GOOD in Classic Quotes

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Quotes from Persuasion by Jane Austen
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1  Anne had done; glad that it was over, and not absolutely hopeless of doing good.
Persuasion By Jane Austen
Get Context   In Chapter 5
2  Yes, as long as I could bear their noise; but they are so unmanageable that they do me more harm than good.
Persuasion By Jane Austen
Get Context   In Chapter 5
3  Had she not imagined herself consulting his good, even more than her own, she could hardly have given him up.
Persuasion By Jane Austen
Get Context   In Chapter 4
4  The Kellynch property was good, but not equal to Sir Walter's apprehension of the state required in its possessor.
Persuasion By Jane Austen
Get Context   In Chapter 1
5  While well, and happy, and properly attended to, she had great good humour and excellent spirits; but any indisposition sunk her completely.
Persuasion By Jane Austen
Get Context   In Chapter 5
6  His good looks and his rank had one fair claim on his attachment; since to them he must have owed a wife of very superior character to any thing deserved by his own.
Persuasion By Jane Austen
Get Context   In Chapter 1
7  But these measures, however good in themselves, were insufficient for the real extent of the evil, the whole of which Sir Walter found himself obliged to confess to her soon afterwards.
Persuasion By Jane Austen
Get Context   In Chapter 1
8  She was a benevolent, charitable, good woman, and capable of strong attachments, most correct in her conduct, strict in her notions of decorum, and with manners that were held a standard of good-breeding.
Persuasion By Jane Austen
Get Context   In Chapter 2
9  A house was never taken good care of, Mr Shepherd observed, without a lady: he did not know, whether furniture might not be in danger of suffering as much where there was no lady, as where there were many children.
Persuasion By Jane Austen
Get Context   In Chapter 3
10  She did not blame Lady Russell, she did not blame herself for having been guided by her; but she felt that were any young person, in similar circumstances, to apply to her for counsel, they would never receive any of such certain immediate wretchedness, such uncertain future good.
Persuasion By Jane Austen
Get Context   In Chapter 4
11  Lady Russell was fond of Bath, in short, and disposed to think it must suit them all; and as to her young friend's health, by passing all the warm months with her at Kellynch Lodge, every danger would be avoided; and it was in fact, a change which must do both health and spirits good.
Persuasion By Jane Austen
Get Context   In Chapter 2
12  The party drove off in very good spirits; Sir Walter prepared with condescending bows for all the afflicted tenantry and cottagers who might have had a hint to show themselves, and Anne walked up at the same time, in a sort of desolate tranquillity, to the Lodge, where she was to spend the first week.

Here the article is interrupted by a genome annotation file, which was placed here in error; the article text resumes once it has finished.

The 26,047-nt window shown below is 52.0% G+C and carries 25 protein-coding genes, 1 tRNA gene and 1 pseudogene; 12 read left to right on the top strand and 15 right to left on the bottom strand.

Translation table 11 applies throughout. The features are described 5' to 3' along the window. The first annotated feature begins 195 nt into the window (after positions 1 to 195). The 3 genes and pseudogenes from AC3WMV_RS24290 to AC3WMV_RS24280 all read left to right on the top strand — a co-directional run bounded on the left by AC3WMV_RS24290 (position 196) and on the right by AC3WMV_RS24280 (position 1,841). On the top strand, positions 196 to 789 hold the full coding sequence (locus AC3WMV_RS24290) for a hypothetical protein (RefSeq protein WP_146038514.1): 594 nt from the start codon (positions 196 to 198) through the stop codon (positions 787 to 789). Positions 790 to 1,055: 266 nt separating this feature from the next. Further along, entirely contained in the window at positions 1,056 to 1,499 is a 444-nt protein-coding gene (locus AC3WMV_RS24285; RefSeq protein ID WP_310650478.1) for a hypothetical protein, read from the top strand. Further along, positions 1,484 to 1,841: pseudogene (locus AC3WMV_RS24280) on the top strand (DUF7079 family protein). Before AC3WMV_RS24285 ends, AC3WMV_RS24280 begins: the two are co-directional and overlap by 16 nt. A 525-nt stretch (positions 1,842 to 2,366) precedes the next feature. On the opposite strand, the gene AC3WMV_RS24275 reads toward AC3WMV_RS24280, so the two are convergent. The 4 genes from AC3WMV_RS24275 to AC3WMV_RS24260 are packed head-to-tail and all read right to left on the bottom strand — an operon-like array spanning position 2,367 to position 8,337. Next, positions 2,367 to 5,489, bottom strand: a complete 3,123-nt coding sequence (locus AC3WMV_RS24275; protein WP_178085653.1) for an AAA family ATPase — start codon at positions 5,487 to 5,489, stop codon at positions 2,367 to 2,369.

Persuasion By Jane Austen
Get Context   In Chapter 5
13  They would look around them, no doubt, and bless their good fortune," said Mrs Clay, for Mrs Clay was present: her father had driven her over, nothing being of so much use to Mrs Clay's health as a drive to Kellynch: "but I quite agree with my father in thinking a sailor might be a very desirable tenant.
Persuasion By Jane Austen
Get Context   In Chapter 3
14  To be claimed as a good, though in an improper style, is at least better than being rejected as no good at all; and Anne, glad to be thought of some use, glad to have anything marked out as a duty, and certainly not sorry to have the scene of it in the country, and her own dear country, readily agreed to stay.
Persuasion By Jane Austen
Get Context   In Chapter 5
15  And with regard to Anne's dislike of Bath, she considered it as a prejudice and mistake arising, first, from the circumstance of her having been three years at school there, after her mother's death; and secondly, from her happening to be not in perfectly good spirits the only winter which she had afterwards spent there with herself.
Persuasion By Jane Austen
Get Context   In Chapter 2
16  She had, however, one very intimate friend, a sensible, deserving woman, who had been brought, by strong attachment to herself, to settle close by her, in the village of Kellynch; and on her kindness and advice, Lady Elliot mainly relied for the best help and maintenance of the good principles and instruction which she had been anxiously giving her daughters.
Persuasion By Jane Austen
Get Context   In Chapter 1
17  It seemed as if Mr Shepherd, in this anxiety to bespeak Sir Walter's good will towards a naval officer as tenant, had been gifted with foresight; for the very first application for the house was from an Admiral Croft, with whom he shortly afterwards fell into company in attending the quarter sessions at Taunton; and indeed, he had received a hint of the Admiral from a London correspondent.
Persuasion By Jane Austen
Get Context   In Chapter 3
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